41. Hough, A.; Vartan, C.M.; Groppi, J.A.; Reyes, S.; Beckey, N.P. Evaluation of Clinical Pharmacy Interventions in a Veterans Affairs Medical Center Primary Care Clinic. Am. J. Health Syst. Pharm. 2013, 70, 1168–1172. [Google Scholar] [CrossRef]
  42. Sloane, P.D.; Oudenhoven, M.D.; Broyles, I.; McNabney, M. Challenges to Cost-Effective Care of Older Adults with Multiple Chronic Conditions: Perspectives of Program of All-Inclusive Care for the Elderly Medical Directors. J. Am. Geriatr. Soc. 2014, 62, 564–565. [Google Scholar] [CrossRef] [PubMed]
  43. Adams, W.L.; McIlvain, H.E.; Lacy, N.L.; Magsi, H.; Crabtree, B.F.; Yenny, S.K.; Sitorius, M.A. Primary Care for Elderly People: Why Do Doctors Find It So Hard? Gerontologist 2002, 42, 835–842. [Google Scholar] [CrossRef] [PubMed]
  44. Riordan, D.O.; Byrne, S.; Fleming, A.; Kearney, P.M.; Galvin, R.; Sinnott, C. GPs’ Perspectives on Prescribing for Older People in Primary Care: A Qualitative Study. Br. J. Clin. Pharmacol. 2017, 83, 1521–1531. [Google Scholar] [CrossRef] [PubMed]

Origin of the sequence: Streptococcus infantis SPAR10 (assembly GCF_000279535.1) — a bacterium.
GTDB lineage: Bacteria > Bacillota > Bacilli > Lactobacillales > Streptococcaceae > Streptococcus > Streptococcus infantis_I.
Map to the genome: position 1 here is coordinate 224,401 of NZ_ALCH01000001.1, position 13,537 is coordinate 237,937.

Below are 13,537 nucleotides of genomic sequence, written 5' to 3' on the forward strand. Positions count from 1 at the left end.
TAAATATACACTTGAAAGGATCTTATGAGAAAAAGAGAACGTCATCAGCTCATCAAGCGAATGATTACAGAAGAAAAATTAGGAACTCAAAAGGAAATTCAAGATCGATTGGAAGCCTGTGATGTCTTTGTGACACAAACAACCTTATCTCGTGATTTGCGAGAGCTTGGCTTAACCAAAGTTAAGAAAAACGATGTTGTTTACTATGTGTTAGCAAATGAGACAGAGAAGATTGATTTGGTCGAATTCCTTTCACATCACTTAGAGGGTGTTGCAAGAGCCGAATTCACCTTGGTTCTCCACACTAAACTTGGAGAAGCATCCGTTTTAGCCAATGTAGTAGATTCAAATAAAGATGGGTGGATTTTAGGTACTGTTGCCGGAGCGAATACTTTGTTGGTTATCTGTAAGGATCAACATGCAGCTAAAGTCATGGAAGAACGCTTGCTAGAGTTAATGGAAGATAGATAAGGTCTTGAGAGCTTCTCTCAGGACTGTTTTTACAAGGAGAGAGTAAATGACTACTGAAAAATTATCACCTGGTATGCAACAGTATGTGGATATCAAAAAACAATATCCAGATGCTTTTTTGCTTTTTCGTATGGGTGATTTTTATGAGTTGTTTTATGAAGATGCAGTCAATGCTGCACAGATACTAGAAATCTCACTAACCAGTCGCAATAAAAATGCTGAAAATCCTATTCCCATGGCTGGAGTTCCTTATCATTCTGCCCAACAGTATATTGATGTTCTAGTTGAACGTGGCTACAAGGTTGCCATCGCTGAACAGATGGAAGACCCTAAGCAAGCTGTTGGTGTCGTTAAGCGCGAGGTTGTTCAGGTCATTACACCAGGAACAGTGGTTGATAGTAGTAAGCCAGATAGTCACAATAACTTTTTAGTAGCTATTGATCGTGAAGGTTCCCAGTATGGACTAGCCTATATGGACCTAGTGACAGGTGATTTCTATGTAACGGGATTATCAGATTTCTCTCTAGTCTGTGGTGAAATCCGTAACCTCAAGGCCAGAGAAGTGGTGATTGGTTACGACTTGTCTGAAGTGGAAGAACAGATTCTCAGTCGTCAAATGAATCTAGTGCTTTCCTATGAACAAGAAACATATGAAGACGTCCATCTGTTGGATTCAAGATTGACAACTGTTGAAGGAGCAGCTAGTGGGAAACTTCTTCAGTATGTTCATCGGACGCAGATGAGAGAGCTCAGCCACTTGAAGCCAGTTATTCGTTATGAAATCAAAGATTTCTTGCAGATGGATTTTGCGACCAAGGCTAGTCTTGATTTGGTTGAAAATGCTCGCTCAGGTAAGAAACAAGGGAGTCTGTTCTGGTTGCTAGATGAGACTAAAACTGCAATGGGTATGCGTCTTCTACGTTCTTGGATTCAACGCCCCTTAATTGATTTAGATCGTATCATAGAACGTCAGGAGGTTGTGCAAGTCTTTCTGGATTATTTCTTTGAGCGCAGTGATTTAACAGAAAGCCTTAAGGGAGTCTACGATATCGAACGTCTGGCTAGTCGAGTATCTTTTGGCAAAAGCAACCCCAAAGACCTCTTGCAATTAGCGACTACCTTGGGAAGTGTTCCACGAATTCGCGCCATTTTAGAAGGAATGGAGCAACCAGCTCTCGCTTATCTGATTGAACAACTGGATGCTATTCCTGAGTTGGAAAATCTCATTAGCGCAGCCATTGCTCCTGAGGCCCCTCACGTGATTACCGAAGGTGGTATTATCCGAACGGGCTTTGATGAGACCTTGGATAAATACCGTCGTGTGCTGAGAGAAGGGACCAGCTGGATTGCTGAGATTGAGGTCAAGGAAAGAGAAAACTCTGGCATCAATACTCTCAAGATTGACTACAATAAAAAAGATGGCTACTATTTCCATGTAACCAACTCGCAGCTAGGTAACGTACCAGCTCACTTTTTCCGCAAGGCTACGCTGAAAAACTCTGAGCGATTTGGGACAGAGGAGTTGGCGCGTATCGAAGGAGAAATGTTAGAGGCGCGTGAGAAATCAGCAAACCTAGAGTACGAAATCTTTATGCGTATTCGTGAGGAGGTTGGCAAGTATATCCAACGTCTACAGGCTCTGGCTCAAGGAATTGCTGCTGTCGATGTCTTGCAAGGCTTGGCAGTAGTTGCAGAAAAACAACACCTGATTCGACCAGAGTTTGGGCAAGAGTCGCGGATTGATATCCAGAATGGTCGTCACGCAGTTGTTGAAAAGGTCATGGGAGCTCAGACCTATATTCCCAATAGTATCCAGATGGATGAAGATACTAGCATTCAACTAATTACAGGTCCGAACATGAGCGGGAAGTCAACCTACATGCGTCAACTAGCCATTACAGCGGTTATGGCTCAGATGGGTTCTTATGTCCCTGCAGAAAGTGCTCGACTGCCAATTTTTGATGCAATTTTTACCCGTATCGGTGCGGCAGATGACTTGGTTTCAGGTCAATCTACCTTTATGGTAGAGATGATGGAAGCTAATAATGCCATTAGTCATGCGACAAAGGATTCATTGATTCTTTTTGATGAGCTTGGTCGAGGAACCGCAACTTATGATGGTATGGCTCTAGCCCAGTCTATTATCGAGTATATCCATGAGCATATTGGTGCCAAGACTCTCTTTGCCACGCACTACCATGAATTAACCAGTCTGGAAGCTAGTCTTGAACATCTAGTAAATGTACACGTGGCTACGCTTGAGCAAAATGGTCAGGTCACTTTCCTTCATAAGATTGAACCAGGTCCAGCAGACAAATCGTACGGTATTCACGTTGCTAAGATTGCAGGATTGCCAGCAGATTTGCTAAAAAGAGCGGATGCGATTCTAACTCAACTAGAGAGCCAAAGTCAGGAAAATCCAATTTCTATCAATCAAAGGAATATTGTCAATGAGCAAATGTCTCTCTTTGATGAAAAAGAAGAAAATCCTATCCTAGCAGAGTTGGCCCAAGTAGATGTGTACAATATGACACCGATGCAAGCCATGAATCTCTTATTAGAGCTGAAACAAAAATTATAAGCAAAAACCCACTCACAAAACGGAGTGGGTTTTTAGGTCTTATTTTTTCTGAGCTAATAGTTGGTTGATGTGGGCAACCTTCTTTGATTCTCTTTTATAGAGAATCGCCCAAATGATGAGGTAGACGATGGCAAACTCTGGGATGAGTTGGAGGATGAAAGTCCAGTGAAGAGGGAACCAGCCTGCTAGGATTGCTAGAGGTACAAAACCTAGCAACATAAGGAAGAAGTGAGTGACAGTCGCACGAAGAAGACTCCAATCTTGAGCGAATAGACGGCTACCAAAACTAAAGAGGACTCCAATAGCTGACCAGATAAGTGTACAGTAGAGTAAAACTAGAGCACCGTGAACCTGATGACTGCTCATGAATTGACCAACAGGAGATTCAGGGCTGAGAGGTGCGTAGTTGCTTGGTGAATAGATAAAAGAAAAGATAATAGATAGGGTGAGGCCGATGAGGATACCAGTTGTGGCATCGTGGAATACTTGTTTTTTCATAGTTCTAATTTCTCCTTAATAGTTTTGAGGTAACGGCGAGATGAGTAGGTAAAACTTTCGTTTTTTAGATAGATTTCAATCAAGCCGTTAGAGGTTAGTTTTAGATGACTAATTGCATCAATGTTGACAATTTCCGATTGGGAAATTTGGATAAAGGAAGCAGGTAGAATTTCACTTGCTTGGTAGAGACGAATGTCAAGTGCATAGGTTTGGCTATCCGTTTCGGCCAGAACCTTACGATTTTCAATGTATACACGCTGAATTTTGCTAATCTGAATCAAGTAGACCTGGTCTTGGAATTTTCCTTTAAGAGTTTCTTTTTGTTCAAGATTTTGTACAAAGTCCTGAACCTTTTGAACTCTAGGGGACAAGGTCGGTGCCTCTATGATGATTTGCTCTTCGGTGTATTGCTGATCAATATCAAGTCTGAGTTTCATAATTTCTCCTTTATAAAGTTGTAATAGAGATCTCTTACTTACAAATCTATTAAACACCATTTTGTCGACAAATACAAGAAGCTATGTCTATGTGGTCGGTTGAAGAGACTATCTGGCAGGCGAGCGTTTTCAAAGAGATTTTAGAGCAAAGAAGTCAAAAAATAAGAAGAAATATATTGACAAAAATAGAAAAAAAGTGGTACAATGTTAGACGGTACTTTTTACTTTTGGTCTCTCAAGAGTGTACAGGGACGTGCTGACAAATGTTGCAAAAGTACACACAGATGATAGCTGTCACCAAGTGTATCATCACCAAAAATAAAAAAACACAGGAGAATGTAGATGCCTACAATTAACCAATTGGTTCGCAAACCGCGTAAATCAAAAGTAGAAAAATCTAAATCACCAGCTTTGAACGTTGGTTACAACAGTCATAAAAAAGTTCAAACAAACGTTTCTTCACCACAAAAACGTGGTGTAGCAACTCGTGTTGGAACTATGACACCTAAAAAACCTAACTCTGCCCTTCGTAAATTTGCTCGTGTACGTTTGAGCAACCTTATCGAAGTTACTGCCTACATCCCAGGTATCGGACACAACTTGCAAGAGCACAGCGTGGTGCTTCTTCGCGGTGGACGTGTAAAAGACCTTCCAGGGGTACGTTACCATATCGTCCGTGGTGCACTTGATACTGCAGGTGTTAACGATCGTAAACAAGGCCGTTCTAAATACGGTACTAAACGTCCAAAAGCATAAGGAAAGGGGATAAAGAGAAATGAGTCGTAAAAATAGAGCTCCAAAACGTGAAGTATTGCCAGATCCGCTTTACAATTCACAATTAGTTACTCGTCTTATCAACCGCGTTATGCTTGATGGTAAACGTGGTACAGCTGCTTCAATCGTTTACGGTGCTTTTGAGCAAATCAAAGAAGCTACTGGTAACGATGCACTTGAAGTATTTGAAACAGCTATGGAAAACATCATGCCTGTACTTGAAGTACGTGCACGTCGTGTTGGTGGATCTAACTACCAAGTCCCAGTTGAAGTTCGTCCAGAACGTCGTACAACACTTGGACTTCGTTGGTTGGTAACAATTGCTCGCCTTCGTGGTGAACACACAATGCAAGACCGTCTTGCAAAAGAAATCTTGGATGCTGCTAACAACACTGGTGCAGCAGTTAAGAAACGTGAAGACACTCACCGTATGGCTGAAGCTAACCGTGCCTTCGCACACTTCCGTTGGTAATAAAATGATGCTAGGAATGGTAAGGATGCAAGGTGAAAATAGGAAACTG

45. Ailabouni, N.J.; Nishtala, P.S.; Tordoff, D.; Mangin, J.M. Challenges and Enablers of Deprescribing: A General Practitioner Perspective. PLoS ONE 2016, 11, e0151066. [Google Scholar] [CrossRef] [PubMed]
  46. Filippoli, J.; Bottos, K.; Knowlton, O.V. How Does an Evidence-Based Medication Risk Score Affect Clinicians’ Attitudes about De-Prescribing and Medication Changes for Older Adults? In Proceedings of the American Public Health Association Annual Meeting and Expo, Philadelphia, PA, USA, 5 November 2019. [Google Scholar]
  47. Hohl, C.M.; Kuramoto, L.; Yu, E.; Rogula, B.; Stausberg, J.; Sobolev, B. Evaluating Adverse Drug Event Reporting in Administrative Data from Emergency Departments: A Validation Study. BMC Health Serv. Res. 2013, 13, 473. [Google Scholar] [CrossRef]